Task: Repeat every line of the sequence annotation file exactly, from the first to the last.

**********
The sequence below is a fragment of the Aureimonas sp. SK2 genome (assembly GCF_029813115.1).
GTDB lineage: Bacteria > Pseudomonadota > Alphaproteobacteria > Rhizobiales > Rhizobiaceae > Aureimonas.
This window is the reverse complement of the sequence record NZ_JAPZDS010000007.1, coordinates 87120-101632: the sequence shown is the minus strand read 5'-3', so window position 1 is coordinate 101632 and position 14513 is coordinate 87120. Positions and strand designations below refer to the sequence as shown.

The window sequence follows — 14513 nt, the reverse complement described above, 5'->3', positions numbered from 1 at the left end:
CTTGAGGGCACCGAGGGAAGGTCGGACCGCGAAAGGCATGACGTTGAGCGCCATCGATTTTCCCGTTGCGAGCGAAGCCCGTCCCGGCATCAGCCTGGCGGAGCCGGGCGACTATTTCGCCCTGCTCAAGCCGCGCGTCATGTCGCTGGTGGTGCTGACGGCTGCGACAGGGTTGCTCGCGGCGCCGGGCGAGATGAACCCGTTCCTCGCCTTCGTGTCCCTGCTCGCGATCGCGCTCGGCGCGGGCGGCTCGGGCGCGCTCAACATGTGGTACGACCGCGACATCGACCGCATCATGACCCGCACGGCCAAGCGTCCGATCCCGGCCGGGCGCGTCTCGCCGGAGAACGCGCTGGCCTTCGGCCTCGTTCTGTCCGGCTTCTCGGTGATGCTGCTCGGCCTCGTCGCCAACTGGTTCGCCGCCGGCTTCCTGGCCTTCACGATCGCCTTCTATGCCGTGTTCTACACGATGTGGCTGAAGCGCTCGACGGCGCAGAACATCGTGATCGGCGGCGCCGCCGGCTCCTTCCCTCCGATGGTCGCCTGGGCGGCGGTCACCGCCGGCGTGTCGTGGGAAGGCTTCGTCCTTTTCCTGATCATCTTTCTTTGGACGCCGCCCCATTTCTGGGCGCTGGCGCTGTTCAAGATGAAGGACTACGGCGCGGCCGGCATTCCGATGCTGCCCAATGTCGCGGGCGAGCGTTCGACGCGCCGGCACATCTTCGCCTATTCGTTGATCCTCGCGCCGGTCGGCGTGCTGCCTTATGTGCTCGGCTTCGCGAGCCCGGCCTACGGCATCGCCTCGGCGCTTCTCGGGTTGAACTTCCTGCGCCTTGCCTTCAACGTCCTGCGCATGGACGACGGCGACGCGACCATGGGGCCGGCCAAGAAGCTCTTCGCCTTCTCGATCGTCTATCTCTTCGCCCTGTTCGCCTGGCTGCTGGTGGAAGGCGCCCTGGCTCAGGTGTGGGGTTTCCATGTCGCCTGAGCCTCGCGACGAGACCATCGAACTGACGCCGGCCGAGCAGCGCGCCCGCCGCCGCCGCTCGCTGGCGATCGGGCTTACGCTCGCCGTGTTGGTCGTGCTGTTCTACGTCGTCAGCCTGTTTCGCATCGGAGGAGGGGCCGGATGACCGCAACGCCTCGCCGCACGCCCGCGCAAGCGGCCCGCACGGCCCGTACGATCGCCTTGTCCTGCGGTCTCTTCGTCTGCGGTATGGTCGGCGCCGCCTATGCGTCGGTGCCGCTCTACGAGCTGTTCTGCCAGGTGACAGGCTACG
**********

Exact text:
The sequence below is a fragment of the Aureimonas sp. SK2 genome (assembly GCF_029813115.1).
GTDB lineage: Bacteria > Pseudomonadota > Alphaproteobacteria > Rhizobiales > Rhizobiaceae > Aureimonas.
This window is the reverse complement of the sequence record NZ_JAPZDS010000007.1, coordinates 87120-101632: the sequence shown is the minus strand read 5'-3', so window position 1 is coordinate 101632 and position 14513 is coordinate 87120. Positions and strand designations below refer to the sequence as shown.

The window sequence follows — 14513 nt, the reverse complement described above, 5'->3', positions numbered from 1 at the left end:
CTTGAGGGCACCGAGGGAAGGTCGGACCGCGAAAGGCATGACGTTGAGCGCCATCGATTTTCCCGTTGCGAGCGAAGCCCGTCCCGGCATCAGCCTGGCGGAGCCGGGCGACTATTTCGCCCTGCTCAAGCCGCGCGTCATGTCGCTGGTGGTGCTGACGGCTGCGACAGGGTTGCTCGCGGCGCCGGGCGAGATGAACCCGTTCCTCGCCTTCGTGTCCCTGCTCGCGATCGCGCTCGGCGCGGGCGGCTCGGGCGCGCTCAACATGTGGTACGACCGCGACATCGACCGCATCATGACCCGCACGGCCAAGCGTCCGATCCCGGCCGGGCGCGTCTCGCCGGAGAACGCGCTGGCCTTCGGCCTCGTTCTGTCCGGCTTCTCGGTGATGCTGCTCGGCCTCGTCGCCAACTGGTTCGCCGCCGGCTTCCTGGCCTTCACGATCGCCTTCTATGCCGTGTTCTACACGATGTGGCTGAAGCGCTCGACGGCGCAGAACATCGTGATCGGCGGCGCCGCCGGCTCCTTCCCTCCGATGGTCGCCTGGGCGGCGGTCACCGCCGGCGTGTCGTGGGAAGGCTTCGTCCTTTTCCTGATCATCTTTCTTTGGACGCCGCCCCATTTCTGGGCGCTGGCGCTGTTCAAGATGAAGGACTACGGCGCGGCCGGCATTCCGATGCTGCCCAATGTCGCGGGCGAGCGTTCGACGCGCCGGCACATCTTCGCCTATTCGTTGATCCTCGCGCCGGTCGGCGTGCTGCCTTATGTGCTCGGCTTCGCGAGCCCGGCCTACGGCATCGCCTCGGCGCTTCTCGGGTTGAACTTCCTGCGCCTTGCCTTCAACGTCCTGCGCATGGACGACGGCGACGCGACCATGGGGCCGGCCAAGAAGCTCTTCGCCTTCTCGATCGTCTATCTCTTCGCCCTGTTCGCCTGGCTGCTGGTGGAAGGCGCCCTGGCTCAGGTGTGGGGTTTCCATGTCGCCTGAGCCTCGCGACGAGACCATCGAACTGACGCCGGCCGAGCAGCGCGCCCGCCGCCGCCGCTCGCTGGCGATCGGGCTTACGCTCGCCGTGTTGGTCGTGCTGTTCTACGTCGTCAGCCTGTTTCGCATCGGAGGAGGGGCCGGATGACCGCAACGCCTCGCCGCACGCCCGCGCAAGCGGCCCGCACGGCCCGTACGATCGCCTTGTCCTGCGGTCTCTTCGTCTGCGGTATGGTCGGCGCCGCCTATGCGTCGGTGCCGCTCTACGAGCTGTTCTGCCAGGTGACAGGCTACG